Eurovision could be coming to the UK in 2023 after the song contest’s organisers concluded Ukraine is not capable of hosting it, a decision that has angered the Ukrainian government.
Ukraine won this year with Kalush Orchestra’s Stefania, as viewers across the continent came together to vote for the song and show solidarity with the nation after Russian’s invasion.
Tradition dictates that the winner is offered the chance to host the next year’s contest. But the European Broadcasting Union (EBU), which organises the competition, said it had “with deep regret” concluded that it would not be possible to provide the security and operational guarantees required to hold the contest in Ukraine.
It has asked the BBC to host next year’s competition, after the UK finished in second place with Sam Ryder’s Space Man.
Sources with knowledge of the discussions suggested it is far from a done deal that the UK will end up hosting and suggested Brussels could be preparing a rival bid.
The Ukrainian government is said to be deeply unhappy with the conclusion that it cannot safely host the event, which would mean missing out on a major opportunity to focus the world’s attention on the country and what it has endured.
Only this week, the Ukrainian culture minister, Oleksandr Tkachenko, announced that he had sent a series of potential venues in Ukraine to Eurovision’s organisers. He said he had worked with the country’s security services and the prime minister to provide a plan for hosting and was “sure” Eurovision would take place in Ukraine.
He said: “We understand that in the current circumstances both we and the EBU face a challenge of organising Eurovision in Ukraine. But we have accepted this challenge and, I am sure, we will surprise everyone.”
There is also a suggestion that the EU is working on a rival bid to move next year’s contest to Brussels, where it would be hosted on behalf of Ukraine in a symbolic gesture of solidarity from the “capital of the EU”.
A Downing Street spokesperson said they still hoped Ukraine would host the contest but that if it was held in the UK they would make sure it reflected “Ukraine’s rich culture, heritage and creativity, as well as building on the ongoing partnership between our two countries”.
The EBU said: “The Eurovision song contest is one of the most complex TV productions in the world, with thousands working on, and attending, the event and 12 months of preparation time needed.”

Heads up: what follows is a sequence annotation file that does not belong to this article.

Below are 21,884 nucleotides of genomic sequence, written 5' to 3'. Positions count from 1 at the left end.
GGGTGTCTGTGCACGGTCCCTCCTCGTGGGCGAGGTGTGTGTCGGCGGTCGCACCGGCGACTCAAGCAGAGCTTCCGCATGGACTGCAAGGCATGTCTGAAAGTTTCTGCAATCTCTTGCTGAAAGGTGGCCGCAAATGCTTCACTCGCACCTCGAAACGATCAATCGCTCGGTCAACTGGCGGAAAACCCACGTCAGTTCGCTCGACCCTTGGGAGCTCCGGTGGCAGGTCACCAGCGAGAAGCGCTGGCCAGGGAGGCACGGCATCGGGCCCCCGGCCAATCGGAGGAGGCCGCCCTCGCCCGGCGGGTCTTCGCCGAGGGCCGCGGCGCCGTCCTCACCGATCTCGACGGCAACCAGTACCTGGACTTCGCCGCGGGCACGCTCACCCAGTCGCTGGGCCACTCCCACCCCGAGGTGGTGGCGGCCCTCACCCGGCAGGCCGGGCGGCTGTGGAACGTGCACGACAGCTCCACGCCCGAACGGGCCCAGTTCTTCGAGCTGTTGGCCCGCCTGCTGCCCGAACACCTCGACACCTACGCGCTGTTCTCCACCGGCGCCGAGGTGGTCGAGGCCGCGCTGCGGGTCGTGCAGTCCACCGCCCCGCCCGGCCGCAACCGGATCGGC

It said, after a lengthy investigation, the required guarantees could not be provided by Ukraine’s public broadcaster and expressed “sadness and disappointment” that next year’s contest could not be held in Ukraine.
“As a result of this decision, in accordance with the rules and to ensure the continuity of the event, the EBU will now begin discussions with the BBC, as this year’s runner-up, to potentially host the 2023 Eurovision song contest in the United Kingdom.
“It is our full intention that Ukraine’s win will be reflected in next year’s shows. This will be a priority for us in our discussions with the eventual hosts.”
The competition was last held in Britain in 1998 after the UK won with Katrina and the Waves’ Love Shine a Light. Hosting Eurovision is a logistical and financial challenge and could be a test for the BBC, which is already struggling with substantial financial cuts and redundancies.
A BBC spokesperson confirmed that the broadcaster was in talks about hosting the event: “We have seen the announcement from the EBU. Clearly these aren’t a set of circumstances that anyone would want. After their decision, we will of course discuss the BBC hosting the Eurovision song contest.”
If the BBC agrees to host the contest, cities across the UK are likely to be keen to stage it. Glasgow’s 14,000-capacity OVO Hydro Arena has been speculated about as a potential venue in recent days based on its potential availability. Manchester, London and Leeds also expressed interest on Friday.
However, the BBC has still yet to even agree to host the contest, with sources emphasising it is too early to start speculating on potential venues.
Estimates on the expense of hosting the competition vary, although the BBC is likely to need to put together a substantial funding package with government support.
This year’s contest in Turin required millions of euros in funding from the city’s local government, in addition to cash from the Italian state. However, the competition attracts tens of thousands of tourists to the host city, which provides a major boost to the local economy.
The last time the winning Eurovision country did not host the following year’s contest was 1980, when Israel’s national broadcaster turned down the chance to take part on cost grounds.
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( Information from theguardian.com was used in this report. To Read More, click here )